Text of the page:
Pharmacologic treatment of transplant recipients infected with SARS-CoV-2: considerations regarding therapeutic drug monitoring and drug-drug interactions.
Ther Drug Monit. 2020 Apr 15;:
Authors: Elens L, Langman LJ, Hesselink DA, Bergan S, Moes DJAR, Molinaro M, Venkataramanan R, Lemaitre F
BACKGROUND: COVID-19 is a novel infectious disease caused by the severe acute respiratory distress (SARS)-corona virus-2 (SARS-CoV-2). Several therapeutic options are currently emerging but none with universal consensus or proven efficacy. Solid organ transplant recipients are perceived to be at increased risk of severe COVID-19 because of their immunosuppressed conditions due to chronic use of immunosuppressive drugs. It is therefore likely that solid organ transplant recipients will be treated with these experimental antivirals.
METHODS: This article is not intended to provide a systematic literature review on investigational treatments tested against COVID-19; rather, the authors aim to provide recommendations for therapeutic drug monitoring of immunosuppressive drugs in transplant recipients infected with SARS-CoV-2 based on a review of existing data in the literature.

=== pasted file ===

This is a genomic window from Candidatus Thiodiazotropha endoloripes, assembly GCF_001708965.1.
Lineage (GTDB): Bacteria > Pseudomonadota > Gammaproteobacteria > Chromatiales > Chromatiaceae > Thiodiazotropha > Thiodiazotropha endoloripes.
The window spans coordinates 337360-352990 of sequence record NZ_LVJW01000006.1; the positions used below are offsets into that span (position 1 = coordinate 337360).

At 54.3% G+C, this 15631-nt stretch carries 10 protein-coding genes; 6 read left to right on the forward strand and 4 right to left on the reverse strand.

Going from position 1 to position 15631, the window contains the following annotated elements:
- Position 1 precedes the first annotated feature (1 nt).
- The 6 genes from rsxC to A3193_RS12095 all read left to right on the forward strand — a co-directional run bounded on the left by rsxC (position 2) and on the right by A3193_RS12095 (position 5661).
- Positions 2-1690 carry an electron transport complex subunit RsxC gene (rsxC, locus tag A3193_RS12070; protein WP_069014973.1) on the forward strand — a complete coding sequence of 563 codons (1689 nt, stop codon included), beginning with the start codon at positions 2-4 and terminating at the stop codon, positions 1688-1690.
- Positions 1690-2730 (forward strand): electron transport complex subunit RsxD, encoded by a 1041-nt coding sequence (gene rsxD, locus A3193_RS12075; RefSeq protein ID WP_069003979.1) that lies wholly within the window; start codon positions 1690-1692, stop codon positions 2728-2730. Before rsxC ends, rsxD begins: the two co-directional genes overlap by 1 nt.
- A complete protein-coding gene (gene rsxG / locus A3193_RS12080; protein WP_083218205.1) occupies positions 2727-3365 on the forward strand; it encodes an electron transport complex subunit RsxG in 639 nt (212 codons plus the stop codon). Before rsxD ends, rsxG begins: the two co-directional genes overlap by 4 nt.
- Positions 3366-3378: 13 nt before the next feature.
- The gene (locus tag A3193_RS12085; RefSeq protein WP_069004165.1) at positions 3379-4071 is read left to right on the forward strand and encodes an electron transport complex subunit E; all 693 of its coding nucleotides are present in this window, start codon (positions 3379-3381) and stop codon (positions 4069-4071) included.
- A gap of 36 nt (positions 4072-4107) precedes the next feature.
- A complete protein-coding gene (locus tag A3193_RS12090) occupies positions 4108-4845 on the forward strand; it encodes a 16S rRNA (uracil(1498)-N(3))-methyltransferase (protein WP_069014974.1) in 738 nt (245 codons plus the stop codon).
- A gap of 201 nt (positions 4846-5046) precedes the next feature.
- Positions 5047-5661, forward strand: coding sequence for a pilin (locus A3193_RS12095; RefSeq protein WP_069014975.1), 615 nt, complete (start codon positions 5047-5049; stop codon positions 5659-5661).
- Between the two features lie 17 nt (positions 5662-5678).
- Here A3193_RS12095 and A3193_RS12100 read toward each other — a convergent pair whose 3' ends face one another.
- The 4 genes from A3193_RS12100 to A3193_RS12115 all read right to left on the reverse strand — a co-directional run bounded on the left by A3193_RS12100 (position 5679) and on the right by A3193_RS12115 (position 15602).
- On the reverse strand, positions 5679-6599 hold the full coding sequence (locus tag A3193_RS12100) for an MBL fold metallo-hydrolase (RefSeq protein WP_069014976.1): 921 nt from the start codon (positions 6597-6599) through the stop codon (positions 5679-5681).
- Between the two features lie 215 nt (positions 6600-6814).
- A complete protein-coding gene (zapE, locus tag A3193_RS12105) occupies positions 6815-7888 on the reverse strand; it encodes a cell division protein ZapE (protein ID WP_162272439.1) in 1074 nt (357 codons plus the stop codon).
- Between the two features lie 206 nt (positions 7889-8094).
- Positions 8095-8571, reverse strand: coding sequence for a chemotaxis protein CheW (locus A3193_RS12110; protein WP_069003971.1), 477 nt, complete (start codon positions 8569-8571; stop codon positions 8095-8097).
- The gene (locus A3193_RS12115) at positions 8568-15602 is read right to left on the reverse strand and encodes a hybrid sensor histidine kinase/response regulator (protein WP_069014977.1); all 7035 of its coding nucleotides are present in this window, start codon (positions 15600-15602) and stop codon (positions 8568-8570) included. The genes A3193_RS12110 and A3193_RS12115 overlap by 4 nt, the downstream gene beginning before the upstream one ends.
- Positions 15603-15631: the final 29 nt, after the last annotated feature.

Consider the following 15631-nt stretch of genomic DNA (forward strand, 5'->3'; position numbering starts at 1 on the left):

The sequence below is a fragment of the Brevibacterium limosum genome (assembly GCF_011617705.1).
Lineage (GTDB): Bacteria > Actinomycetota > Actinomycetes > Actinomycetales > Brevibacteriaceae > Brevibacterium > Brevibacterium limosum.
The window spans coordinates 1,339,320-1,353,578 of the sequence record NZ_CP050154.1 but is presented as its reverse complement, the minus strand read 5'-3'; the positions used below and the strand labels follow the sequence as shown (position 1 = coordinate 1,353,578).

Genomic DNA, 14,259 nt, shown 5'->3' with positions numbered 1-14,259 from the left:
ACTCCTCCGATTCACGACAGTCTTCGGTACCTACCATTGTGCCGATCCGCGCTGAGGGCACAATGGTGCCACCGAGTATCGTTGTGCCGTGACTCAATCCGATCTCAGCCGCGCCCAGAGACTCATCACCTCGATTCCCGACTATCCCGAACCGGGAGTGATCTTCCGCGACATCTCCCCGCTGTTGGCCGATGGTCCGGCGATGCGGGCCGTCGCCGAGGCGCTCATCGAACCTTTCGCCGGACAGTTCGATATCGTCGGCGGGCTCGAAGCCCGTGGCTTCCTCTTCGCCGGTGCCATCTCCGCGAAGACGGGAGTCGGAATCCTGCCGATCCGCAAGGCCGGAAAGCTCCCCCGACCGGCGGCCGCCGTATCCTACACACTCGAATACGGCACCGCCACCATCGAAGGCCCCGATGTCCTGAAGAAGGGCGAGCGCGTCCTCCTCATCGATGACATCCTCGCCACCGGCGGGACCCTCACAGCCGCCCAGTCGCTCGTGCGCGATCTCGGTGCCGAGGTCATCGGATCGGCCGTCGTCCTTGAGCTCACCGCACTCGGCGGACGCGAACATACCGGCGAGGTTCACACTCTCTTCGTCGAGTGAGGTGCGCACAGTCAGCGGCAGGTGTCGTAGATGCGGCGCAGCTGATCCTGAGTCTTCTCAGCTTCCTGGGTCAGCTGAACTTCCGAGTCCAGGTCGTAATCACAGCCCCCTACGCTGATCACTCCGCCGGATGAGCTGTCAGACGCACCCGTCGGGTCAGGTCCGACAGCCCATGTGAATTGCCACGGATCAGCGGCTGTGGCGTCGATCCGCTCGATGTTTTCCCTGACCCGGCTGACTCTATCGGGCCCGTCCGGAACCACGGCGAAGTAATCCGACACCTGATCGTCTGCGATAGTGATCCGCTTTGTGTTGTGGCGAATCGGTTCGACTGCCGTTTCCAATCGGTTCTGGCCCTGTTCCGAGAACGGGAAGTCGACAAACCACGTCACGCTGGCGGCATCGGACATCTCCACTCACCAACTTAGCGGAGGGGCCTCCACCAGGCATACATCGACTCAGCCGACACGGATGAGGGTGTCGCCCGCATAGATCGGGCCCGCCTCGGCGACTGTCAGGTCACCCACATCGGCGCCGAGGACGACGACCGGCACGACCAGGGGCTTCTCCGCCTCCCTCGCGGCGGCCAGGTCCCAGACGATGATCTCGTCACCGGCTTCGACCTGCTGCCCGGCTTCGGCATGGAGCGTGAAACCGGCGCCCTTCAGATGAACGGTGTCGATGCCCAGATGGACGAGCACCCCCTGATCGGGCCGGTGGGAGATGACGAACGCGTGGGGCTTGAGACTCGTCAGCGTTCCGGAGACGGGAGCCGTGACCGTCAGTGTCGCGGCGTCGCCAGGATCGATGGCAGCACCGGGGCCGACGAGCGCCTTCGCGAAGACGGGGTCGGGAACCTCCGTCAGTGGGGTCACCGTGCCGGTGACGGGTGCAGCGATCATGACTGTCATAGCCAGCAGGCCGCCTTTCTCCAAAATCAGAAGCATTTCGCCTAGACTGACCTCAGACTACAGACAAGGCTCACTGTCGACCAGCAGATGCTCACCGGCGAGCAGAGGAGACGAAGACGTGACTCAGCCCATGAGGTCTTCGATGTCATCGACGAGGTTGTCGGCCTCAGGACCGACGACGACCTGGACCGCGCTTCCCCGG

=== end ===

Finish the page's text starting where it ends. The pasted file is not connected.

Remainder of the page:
RESULTS: Management of drug-drug interactions between investigational anti-SARS-CoV-2 drugs and immunosuppressants is a complex task for the clinician. Adequate immunosuppression is necessary to prevent graft rejection while, if critically ill, the patient may benefit from pharmacotherapeutic interventions directed at limiting SARS-CoV-2 viral replication. Maintaining immunosuppressive drug concentrations within the desired therapeutic range requires a highly individualized approach that is complicated by the pandemic context and lack of hindsight.
CONCLUSIONS: With the present manuscript, the authors inform the clinician about the potential interactions of experimental COVID-19 treatments with immunosuppressive drugs used in transplantation. Recommendations regarding therapeutic drug monitoring and dose adjustments in the context of COVID-19 are provided.
PMID: 32304488 [PubMed - as supplied by publisher]